Sweden pulls out the stops for royal wedding
AFP/The Local · 17 Jun 2010, 07:49
Published: 17 Jun 2010 07:49 GMT+02:00
Stockholm has pulled out all the stops ahead of the big day.
Flowers and blue and yellow flags already line the streets, police officers in newly issued uniforms are patrolling the city centre, and road-blocks have been set up along the route the royal couple's horse-drawn carriage will take through the capital.
Pictures of the happy couple's smiling faces can be seen everywhere.
Trinkets and ornaments bearing the royal wedding seal crowd shop shelves, including pink embroidered slippers, mugs, plates, stamps and coins embellished with Victoria and Daniel's portraits and boxes of royal wedding chocolates.
Stockholm Cathedral, where Victoria, 32, and her 36-year-old beau will be wed, has been completely revamped, as has their future residence at the Haga Palace in the Stockholm suburb of Solna.
Victoria is the daughter of King Carl XVI Gustaf, 64, and Queen Silvia, 66, and elder sister to Prince Carl Philip, 31, and Princess Madeleine, 28.
With her big brown eyes and warm smile, she has regularly topped the list of Sweden's favourite royal.
Her engagement to Westling, a commoner and small-town boy who met the princess in 2001 when he became her personal trainer at a luxury gym he owned,
has only strengthened Swedes affection for her.
Westling's home town of Ockelbo, three hours north of Stockholm, has allocated substantial funds to celebrate their most famous son with a street parties and celebrations to match the grand occasion.
Although tens of thousands of tourists were expected to flock to Stockholm to try to catch a glimpse of the couple on their big day, the Stockholm Visitors Board said Wednesday a number of hotels still had vacancies.
So far, fewer than expected people had arrived in the capital, it said.
The world's media was out in force however, with some 2,000 journalists accredited to cover the wedding and Swedish public television SVT planning its largest live broadcast effort ever.
While the blanket coverage will likely be welcomed by many in Sweden, where polls show a majority of people approve of the monarchy, it has also fuelled anti-royalty sentiments.
Sweden's Republican Association said its membership had more than doubled in the past year alone to around 6,000.
"Our phones are ringing off the hook," Mona Abou-Jeib Broshammar who heads the association said.
"A lot of media are making a lot of money off the royal family ... That's what people say when they call us: 'I can't take it anymore. Things need to change.'"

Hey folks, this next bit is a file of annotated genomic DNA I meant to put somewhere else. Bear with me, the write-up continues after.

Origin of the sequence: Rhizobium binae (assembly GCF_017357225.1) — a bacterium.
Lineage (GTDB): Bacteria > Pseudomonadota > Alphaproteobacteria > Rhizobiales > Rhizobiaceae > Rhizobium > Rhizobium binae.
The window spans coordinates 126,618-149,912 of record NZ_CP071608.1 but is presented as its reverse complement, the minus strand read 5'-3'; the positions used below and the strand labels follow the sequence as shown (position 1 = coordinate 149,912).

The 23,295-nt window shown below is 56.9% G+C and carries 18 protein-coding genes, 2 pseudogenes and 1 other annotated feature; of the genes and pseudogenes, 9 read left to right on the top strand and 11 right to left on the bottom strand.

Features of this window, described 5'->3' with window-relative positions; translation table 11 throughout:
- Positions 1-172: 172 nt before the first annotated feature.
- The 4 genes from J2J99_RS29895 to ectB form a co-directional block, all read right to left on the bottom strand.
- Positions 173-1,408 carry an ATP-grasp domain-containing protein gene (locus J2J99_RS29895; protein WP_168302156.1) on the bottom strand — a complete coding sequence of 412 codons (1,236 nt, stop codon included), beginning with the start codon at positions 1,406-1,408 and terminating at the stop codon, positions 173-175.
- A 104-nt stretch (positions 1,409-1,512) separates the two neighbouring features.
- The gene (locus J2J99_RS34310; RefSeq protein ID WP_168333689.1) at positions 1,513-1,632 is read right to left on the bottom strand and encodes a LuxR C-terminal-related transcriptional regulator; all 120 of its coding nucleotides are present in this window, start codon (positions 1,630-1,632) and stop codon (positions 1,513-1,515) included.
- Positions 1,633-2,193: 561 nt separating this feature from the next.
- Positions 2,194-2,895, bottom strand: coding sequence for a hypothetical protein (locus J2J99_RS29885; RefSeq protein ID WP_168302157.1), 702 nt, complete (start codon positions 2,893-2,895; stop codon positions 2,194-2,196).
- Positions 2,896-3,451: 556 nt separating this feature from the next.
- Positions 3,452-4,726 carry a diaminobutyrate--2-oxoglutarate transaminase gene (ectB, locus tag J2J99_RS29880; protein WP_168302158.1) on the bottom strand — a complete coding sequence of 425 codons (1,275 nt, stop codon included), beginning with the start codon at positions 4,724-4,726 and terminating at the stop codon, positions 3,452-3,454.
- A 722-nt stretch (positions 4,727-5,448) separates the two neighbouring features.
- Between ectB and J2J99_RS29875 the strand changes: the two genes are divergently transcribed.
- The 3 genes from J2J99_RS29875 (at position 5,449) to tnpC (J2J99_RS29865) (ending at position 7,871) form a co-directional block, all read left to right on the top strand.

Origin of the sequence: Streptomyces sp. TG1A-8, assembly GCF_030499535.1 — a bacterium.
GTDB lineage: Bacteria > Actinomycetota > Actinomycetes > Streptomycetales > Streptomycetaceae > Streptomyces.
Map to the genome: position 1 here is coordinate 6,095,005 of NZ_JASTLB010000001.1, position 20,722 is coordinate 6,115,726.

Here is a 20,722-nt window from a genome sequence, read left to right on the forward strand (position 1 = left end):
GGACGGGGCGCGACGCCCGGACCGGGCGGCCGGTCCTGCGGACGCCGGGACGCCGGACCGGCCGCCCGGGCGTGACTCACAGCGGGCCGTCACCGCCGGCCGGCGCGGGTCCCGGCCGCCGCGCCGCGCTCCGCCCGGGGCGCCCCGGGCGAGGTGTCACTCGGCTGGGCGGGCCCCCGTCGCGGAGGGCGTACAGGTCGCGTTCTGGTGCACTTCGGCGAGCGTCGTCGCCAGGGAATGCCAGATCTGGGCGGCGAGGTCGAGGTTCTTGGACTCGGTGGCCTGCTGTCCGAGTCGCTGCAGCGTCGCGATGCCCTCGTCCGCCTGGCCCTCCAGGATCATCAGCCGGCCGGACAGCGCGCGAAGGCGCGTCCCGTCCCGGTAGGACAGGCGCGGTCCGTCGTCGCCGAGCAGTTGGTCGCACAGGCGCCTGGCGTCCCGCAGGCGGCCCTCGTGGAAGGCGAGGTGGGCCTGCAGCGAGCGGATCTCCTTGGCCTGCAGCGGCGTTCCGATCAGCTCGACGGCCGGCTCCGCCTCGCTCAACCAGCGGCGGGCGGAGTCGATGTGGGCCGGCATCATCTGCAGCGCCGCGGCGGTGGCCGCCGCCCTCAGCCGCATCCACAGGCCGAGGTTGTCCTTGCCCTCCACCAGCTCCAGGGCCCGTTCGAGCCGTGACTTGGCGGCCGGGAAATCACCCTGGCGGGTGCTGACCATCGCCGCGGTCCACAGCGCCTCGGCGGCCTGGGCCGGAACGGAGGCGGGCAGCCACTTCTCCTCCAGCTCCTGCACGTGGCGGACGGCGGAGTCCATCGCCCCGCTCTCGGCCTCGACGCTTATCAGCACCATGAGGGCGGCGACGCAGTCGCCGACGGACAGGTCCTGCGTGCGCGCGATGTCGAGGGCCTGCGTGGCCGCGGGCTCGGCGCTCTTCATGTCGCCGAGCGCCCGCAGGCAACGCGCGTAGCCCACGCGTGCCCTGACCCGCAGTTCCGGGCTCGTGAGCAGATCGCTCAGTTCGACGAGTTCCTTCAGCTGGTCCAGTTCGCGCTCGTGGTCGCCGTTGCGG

But the anti-royalists remain a minority -- 28 percent of the population, according to a recent poll -- and many Swedes eagerly follow the details of the wedding preparations.
The list of around 500 guests invited to Saturday's banquet has yet to be made public, but a long line of the world's royals are expected to attend, as are several presidents and other dignitaries.
While Victoria's wedding dress remains a closely kept secret, the Royal Court announced Wednesday she would have 10 bridesmaids and page boys, including a number of young princesses and princes.
Her father the king will walk her down the aisle, despite the fact that her decision to allow herself to be "given away" caused quite a stir. Sweden is renowned for its gender-equality where couples according to tradition walk down the aisle side-by-side.
Four days of dinners and parties in honour of Victoria and Daniel began Wednesday with a 25-course dinner aboard the East Indiaman Gothenburg: a reconstruction of a ship from the mid-18th century that figures among the world's largest fullrigged wooden sailing vessels.
On Thursday, the couple was set to host a private dinner and party at the royal family residence at Drottningholm palace for the younger of the world's royals.
The Swedish government will host a luxurious dinner for them and hundreds of guests on Friday.
On the big day itself, the ceremony at the Stockholm Cathedral is scheduled for 3:30 pm (1330 GMT).
Just over an hour later the newly-weds are set to wind their way through the centre of Stockholm in a horse-drawn carriage. Then they will be rowed through the Stockholm archipelago on the royal barge "Vasaorden".
A wedding banquet hosted by King Carl XVI Gustaf and Queen Silvia at the Stockholm Royal Palace will follow.
While the wedding preparations appear to be nearing an end, betting websites have been having a field-day.
Books have been opened on everything from whether Saturday will bring rain or shine, the gender of the couple's first-born and whether the king will say "made for each other" in his speech.